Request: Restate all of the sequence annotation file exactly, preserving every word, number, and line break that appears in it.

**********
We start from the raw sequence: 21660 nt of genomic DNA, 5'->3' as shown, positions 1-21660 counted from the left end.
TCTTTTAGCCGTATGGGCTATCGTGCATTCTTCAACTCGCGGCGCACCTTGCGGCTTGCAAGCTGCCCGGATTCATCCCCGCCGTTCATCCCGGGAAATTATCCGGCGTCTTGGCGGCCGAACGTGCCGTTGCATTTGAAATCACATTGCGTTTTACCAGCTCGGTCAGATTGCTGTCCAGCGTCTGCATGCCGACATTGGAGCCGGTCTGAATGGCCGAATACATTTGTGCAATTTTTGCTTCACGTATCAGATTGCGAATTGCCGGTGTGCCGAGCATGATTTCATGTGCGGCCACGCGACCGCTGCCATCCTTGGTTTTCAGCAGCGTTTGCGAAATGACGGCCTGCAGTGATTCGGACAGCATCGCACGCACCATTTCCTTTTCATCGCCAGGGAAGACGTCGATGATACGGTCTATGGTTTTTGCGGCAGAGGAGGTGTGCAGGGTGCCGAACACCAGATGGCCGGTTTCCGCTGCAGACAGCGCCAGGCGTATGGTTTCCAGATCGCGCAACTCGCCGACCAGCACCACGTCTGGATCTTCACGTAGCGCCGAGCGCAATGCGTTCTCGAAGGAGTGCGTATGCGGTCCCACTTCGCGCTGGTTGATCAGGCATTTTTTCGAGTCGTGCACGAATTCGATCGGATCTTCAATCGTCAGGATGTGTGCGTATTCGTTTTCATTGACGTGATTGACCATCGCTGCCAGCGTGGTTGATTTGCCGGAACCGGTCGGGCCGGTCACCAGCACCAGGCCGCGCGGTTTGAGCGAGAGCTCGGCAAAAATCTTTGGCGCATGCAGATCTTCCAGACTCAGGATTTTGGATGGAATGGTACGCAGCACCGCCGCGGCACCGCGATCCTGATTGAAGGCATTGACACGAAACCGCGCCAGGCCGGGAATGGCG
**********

We start from the raw sequence: 21660 nt of genomic DNA, 5'->3' as shown, positions 1-21660 counted from the left end.
TCTTTTAGCCGTATGGGCTATCGTGCATTCTTCAACTCGCGGCGCACCTTGCGGCTTGCAAGCTGCCCGGATTCATCCCCGCCGTTCATCCCGGGAAATTATCCGGCGTCTTGGCGGCCGAACGTGCCGTTGCATTTGAAATCACATTGCGTTTTACCAGCTCGGTCAGATTGCTGTCCAGCGTCTGCATGCCGACATTGGAGCCGGTCTGAATGGCCGAATACATTTGTGCAATTTTTGCTTCACGTATCAGATTGCGAATTGCCGGTGTGCCGAGCATGATTTCATGTGCGGCCACGCGACCGCTGCCATCCTTGGTTTTCAGCAGCGTTTGCGAAATGACGGCCTGCAGTGATTCGGACAGCATCGCACGCACCATTTCCTTTTCATCGCCAGGGAAGACGTCGATGATACGGTCTATGGTTTTTGCGGCAGAGGAGGTGTGCAGGGTGCCGAACACCAGATGGCCGGTTTCCGCTGCAGACAGCGCCAGGCGTATGGTTTCCAGATCGCGCAACTCGCCGACCAGCACCACGTCTGGATCTTCACGTAGCGCCGAGCGCAATGCGTTCTCGAAGGAGTGCGTATGCGGTCCCACTTCGCGCTGGTTGATCAGGCATTTTTTCGAGTCGTGCACGAATTCGATCGGATCTTCAATCGTCAGGATGTGTGCGTATTCGTTTTCATTGACGTGATTGACCATCGCTGCCAGCGTGGTTGATTTGCCGGAACCGGTCGGGCCGGTCACCAGCACCAGGCCGCGCGGTTTGAGCGAGAGCTCGGCAAAAATCTTTGGCGCATGCAGATCTTCCAGACTCAGGATTTTGGATGGAATGGTACGCAGCACCGCCGCGGCACCGCGATCCTGATTGAAGGCATTGACACGAAACCGCGCCAGGCCGGGAATGGCG